CBA schools can be a good option for the right student, as livinglegend said. The key is to ascertain whether you are that type of student.
One of the most important questions to ask is "What do I want to do after law school?" If you can answer that, it will help you figure out if a CBA school is a good option. Most CBA grads end up in small firms, as solo practitioners, and in local government offices (DA, Public Defender, etc.) Big firms, many mid-sized firms, many big corporations, and many federal jobs are likely not going to hire a non-ABA grad. If you're interested in one of those jobs you need to go to an ABA school and do very well.
Also, as livinglegend pointed out, there is geographic variation. Firms in bigger cities like LA and San Francisco are going to be more competitive, and a CBA degree may put you at a disadvantage in those places. OTOH, I've met many CBA grads who are successful attorneys with thriving practices, and some who earn considerably more than the average biglaw partner.
I think the key is to be realistic and informed, and to understand the potential limitations of a non-ABA degree. You're not going to be able to rely on your pedigree to get a job or an internship, so you're going to have to really hustle. If you know what to expect, and your goals are congruent with a CBA degree, you can do just fine. Do the research, and talk to CBA grads.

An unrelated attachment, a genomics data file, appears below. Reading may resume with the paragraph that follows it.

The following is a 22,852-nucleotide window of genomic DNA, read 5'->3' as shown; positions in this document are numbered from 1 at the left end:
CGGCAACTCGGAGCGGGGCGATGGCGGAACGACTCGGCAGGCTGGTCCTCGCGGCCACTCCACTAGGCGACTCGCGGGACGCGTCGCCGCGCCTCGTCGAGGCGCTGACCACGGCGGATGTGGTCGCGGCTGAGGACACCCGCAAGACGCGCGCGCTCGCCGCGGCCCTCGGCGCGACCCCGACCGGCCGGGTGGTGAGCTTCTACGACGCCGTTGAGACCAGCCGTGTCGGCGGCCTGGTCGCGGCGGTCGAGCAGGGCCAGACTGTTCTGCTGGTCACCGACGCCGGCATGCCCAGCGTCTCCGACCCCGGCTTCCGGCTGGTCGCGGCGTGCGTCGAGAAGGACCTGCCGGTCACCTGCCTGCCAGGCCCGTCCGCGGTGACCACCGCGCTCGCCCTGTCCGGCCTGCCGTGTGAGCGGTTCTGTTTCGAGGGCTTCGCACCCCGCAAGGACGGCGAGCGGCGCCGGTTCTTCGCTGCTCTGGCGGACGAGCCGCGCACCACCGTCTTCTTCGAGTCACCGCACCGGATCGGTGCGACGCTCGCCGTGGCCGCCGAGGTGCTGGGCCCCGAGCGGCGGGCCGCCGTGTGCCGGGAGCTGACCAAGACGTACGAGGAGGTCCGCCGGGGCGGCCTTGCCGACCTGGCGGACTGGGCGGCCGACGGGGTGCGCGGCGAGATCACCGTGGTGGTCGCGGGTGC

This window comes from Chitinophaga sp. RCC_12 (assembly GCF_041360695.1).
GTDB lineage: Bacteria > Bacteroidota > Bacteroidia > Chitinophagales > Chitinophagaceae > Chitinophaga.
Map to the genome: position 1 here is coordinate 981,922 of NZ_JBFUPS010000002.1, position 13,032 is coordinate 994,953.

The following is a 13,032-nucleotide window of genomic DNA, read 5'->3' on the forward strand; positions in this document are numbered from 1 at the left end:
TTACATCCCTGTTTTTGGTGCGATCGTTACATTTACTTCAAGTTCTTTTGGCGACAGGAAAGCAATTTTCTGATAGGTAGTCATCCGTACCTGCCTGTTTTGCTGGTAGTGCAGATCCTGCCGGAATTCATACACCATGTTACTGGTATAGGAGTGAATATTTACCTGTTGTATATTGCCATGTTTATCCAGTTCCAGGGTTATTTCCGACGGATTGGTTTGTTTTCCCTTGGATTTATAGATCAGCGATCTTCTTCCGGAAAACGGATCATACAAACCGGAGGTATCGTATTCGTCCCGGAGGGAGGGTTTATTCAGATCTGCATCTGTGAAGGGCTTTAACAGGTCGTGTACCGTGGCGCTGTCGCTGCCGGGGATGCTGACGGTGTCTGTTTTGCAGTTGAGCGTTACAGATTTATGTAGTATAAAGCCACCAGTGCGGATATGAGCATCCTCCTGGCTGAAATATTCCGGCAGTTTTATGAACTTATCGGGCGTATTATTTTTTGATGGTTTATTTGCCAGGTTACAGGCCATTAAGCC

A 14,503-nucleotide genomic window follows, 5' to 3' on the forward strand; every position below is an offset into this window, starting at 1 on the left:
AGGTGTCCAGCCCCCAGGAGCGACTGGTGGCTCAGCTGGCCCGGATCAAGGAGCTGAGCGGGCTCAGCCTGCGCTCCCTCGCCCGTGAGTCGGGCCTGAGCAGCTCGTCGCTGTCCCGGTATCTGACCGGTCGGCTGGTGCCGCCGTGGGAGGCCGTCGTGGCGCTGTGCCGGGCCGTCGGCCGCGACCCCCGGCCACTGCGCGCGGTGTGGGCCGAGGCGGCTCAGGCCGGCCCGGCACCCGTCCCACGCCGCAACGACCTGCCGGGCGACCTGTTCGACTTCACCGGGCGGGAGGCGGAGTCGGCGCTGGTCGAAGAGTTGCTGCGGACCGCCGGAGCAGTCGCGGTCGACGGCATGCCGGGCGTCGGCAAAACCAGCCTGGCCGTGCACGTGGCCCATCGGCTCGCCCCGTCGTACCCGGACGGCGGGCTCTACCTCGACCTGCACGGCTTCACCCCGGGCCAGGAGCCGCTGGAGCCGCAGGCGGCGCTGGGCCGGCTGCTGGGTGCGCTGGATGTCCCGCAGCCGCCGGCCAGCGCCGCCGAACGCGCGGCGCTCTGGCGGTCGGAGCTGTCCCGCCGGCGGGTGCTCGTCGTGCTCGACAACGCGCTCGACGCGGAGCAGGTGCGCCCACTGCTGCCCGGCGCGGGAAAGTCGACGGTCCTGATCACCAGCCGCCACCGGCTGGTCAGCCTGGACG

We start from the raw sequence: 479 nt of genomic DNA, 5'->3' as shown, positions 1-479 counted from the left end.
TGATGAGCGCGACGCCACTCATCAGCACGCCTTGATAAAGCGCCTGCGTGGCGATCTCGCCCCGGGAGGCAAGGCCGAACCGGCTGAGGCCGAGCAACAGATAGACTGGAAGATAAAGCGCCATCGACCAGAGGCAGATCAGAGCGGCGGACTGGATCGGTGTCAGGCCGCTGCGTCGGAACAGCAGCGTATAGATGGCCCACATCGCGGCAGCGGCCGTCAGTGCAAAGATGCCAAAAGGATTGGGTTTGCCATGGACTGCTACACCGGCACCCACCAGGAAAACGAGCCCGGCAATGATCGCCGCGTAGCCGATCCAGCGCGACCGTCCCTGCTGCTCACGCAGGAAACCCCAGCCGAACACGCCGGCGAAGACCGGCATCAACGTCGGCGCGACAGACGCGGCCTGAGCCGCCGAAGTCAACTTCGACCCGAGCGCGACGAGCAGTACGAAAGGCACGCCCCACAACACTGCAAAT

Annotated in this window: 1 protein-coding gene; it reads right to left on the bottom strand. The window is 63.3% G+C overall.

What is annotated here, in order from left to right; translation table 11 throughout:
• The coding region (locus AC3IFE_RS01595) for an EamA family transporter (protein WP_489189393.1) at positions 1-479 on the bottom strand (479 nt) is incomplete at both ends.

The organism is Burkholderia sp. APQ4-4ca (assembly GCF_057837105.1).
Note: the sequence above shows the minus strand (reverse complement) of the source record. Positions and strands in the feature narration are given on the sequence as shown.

Let me repeat- - only attend a non ABA accredited law school after you have exhausted all efforts and been rejected by the above established schools which are working towards accreditation.
Although I agree that it generally makes sense to attend an ABA school, I don't think that any
ABA school is always better than any
CBA school. The OP stated that he wants to stay in CA. I seriously doubt if an unknown, out of state, provisionally accredited or T4 ABA school carries more weight in LA or SF than the local CBAs.
Honestly, I'd never even heard of most of the schools you mentioned (except Cooley) before reading this post. I'll bet very few others in CA have either. It's nothing against those schools, I'm sure they're all good institutions. I'm just not sure how beneficial a degree from an unknown ABA school is compared to a known local CBA. Most employers would probably draw very little distinction between the two.
Getting hired at small firms and government offices is often based much more on experience than pedigree. That's why a student should probably go to law school in the region in which they intend to practice. It's much easier to get internships, clerkships, and to network. A local CBA school will likely have at least some alumni network and, depending on the school, might have a good local reputation. That's probably more than you'd get from an out of state T4, which makes me question the cost vs. benefit.